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Democrat Williams Optimistic About House Race

For the second time in two years, Kathleen Williams travels across Montana in her camper with her dog Dani, drumming up support for her U.S. Congressional bid.

In 2018, the Democrat Williams lost a close race to Republican Greg Gianforte. Gianforte is running for governor now, and State Auditor Matt Rosendale appears to be the frontrunner in the race for the Republican nomination. Polls in Montana races are few and far between, but the little data available show Williams with a slight lead in a race with Rosendale, she said.

The signs are encouraging, she added.

She and Rosendale have raised about the same amount of money. Rosendale’s campaign has about $820,000 in the bank, while Williams has about $811,000, according to the Federal Election Commission.

She said 80% of her campaign contributions are small donations from Montanans, while corporate interests and political action committees comprise Rosendale’s biggest supporters.

Williams drove to Havre from Bozeman Thursday to attend a fundraiser at the home of Renelle Braaten, who owns Enell, the sports bra maker. Afterward, Williams planned to head to Great Falls.

Montana was the first state to elect a woman to Congress in 1916 when it chose Jeanette Rankin. But only men have filled the seat since then.

Williams touts her record in the Montana Legislature, where she was known for working with Republicans and Democrats to accomplish her goals. She said she shuns the phrase “across the aisle” because she likes to act as if there is no partisan aisle.

“People ask if I’m a progressive or a moderate. I say yes,” she said. 

Health care issues concerns many voters as she travels the state. Her ability to get work done will help as she tries to pass her proposal to allow people 55 and older to buy into the Medicare system, she said. That plan will provide less expensive quality health insurance for people and lower the cost of insurance for other residents. She would also work to lower the cost of prescription drugs.

She also wants to increase mental health services in Montana. She finds such programs severely lacking.

If elected, Williams said she would work hard to get Congress to approve an infrastructure plan, as she unsuccessfully tried to do when she served in the Montana House. A tremendous need exists to improve infrastructure in Montana. She would back a nationwide overhaul of bridges, schools, highways and similar projects.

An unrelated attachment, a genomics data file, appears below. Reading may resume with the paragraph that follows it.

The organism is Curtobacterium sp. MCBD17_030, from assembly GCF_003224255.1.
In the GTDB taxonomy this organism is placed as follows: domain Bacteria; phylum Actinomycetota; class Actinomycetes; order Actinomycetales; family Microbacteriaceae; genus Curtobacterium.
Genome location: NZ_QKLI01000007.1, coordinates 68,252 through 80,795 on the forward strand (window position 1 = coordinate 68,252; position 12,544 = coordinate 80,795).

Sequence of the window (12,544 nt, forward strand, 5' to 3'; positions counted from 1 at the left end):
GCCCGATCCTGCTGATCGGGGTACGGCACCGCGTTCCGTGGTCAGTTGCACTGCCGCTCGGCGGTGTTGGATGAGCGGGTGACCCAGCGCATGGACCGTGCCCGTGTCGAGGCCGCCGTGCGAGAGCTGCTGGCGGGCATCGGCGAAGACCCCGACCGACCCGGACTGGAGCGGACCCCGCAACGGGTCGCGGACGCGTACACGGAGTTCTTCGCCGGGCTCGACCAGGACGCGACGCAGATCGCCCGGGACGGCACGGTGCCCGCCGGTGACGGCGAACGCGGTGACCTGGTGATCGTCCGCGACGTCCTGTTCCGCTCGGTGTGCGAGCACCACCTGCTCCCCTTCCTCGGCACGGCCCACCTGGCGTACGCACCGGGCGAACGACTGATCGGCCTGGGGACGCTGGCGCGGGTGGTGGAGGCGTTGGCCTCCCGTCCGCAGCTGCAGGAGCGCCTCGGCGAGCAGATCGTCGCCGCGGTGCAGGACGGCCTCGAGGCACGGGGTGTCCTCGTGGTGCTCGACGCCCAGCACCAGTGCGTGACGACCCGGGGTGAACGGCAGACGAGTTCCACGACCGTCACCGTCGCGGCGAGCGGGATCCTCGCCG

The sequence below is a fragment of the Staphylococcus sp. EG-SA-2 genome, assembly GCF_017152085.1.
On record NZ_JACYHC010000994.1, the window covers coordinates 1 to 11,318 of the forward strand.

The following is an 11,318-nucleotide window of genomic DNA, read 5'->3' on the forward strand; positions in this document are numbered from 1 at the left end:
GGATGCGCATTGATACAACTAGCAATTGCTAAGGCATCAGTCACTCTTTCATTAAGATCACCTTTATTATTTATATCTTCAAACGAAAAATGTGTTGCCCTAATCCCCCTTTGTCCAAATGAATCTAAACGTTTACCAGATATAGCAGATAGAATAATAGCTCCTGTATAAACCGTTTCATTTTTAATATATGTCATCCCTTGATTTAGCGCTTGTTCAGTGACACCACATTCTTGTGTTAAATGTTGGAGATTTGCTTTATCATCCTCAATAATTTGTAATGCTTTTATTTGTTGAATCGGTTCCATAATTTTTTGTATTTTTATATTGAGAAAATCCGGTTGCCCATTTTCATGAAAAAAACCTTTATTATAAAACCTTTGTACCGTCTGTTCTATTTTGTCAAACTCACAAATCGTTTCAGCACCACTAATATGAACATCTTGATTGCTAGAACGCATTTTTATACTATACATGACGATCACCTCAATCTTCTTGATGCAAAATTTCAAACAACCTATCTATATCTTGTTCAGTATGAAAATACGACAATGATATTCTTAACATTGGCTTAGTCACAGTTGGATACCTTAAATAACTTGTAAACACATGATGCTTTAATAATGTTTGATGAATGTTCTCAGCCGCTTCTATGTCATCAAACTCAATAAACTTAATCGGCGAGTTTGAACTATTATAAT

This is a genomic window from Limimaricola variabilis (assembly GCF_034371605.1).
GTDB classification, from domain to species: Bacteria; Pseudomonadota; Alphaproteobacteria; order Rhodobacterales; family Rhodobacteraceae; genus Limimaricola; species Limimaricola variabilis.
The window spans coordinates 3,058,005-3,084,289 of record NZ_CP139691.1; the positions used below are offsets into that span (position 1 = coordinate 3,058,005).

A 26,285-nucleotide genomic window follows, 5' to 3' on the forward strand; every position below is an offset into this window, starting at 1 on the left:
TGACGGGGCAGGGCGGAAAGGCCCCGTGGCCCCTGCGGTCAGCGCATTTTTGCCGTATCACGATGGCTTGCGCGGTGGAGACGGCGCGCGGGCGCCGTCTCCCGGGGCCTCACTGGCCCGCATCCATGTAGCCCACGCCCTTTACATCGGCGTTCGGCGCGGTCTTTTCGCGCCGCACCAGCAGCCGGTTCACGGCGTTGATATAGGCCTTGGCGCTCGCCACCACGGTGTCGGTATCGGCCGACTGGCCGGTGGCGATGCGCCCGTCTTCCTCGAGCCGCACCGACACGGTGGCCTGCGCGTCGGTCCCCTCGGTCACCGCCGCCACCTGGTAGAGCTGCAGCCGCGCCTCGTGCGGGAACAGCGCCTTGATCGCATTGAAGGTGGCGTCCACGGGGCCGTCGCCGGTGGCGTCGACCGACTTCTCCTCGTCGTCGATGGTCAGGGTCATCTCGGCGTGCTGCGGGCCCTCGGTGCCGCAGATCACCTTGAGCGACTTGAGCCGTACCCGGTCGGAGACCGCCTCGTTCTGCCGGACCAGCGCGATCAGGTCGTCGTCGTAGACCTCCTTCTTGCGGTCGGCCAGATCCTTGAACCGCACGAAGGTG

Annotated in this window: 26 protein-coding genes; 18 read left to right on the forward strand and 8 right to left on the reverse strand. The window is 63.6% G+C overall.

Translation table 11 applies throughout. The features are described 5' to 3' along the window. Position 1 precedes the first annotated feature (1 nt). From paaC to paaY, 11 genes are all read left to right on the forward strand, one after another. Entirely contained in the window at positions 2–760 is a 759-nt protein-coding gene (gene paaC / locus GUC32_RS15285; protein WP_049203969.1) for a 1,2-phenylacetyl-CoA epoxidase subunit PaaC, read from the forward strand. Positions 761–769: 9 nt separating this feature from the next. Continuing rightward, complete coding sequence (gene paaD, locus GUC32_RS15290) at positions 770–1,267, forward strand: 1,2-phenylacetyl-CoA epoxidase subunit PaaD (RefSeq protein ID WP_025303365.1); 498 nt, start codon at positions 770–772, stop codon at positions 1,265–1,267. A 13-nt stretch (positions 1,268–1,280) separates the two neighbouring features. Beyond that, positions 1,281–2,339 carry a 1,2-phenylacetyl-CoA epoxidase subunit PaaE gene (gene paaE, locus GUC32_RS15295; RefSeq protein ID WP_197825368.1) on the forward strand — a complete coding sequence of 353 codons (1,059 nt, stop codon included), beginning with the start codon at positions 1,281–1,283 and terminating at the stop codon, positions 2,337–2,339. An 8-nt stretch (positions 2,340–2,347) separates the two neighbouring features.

Against a President Donald Trump proposal seeking fees to pay for infrastructure projects, Williams contends that charges like highway tolls are impossible in Montana.

She noted that most surveys give low grades to the condition of Montana highways, bridges and schools. For example, infrastructure money could be used to finance repairs to the St. Mary’s Division project that provides irrigation to farmers along the Milk River.

Williams said she would work to bolster programs that provide student debt relief to college graduates who spend time as teachers, medical professionals or firefighters in rural areas that struggle to attract professionals.

She smiled when a reporter told her Republican dark horse congressional candidate Joe Dooling, former Lewis and Clark County Republican Committee chairman, referred to her as “from Berkeley, California.”

Berkeley is a hotbed of liberal activism. Williams graduated from the University of California at Berkeley. She said she has lived in several western states, but she moved to Montana 25 years ago.

“Montana is the only place that ever felt like home to me,” she said.

The race so far has been encouraging, Williams added.

She’s most proud of the Montanans who have supported her candidacy. She boasts about her backing from EMILY’s List, an organization of Democratic women who financially support Democratic women who have a good chance of winning.

Ending Citizens United, a campaign finance reform law enacted 10 years ago, remains high on her platform priorities.

As for the Congressional battle, Republicans, too, believe it will be a horse race, she said.

She pointed to Trump’s early support of Rosenberg in one of his famous tweets. Usually, Trump waits until the primary to make a public endorsement, she said.

Trump “hardly seems chastened” by his recent impeachment, Williams said, adding: “He didn’t learn anything.”

But she would work with him if he is re-elected, she said.

“I’m running for Congress because I enjoy solving problems,’ said Williams. “I will work with anyone who has good ideas.”


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Write to John at (406) 262-7778
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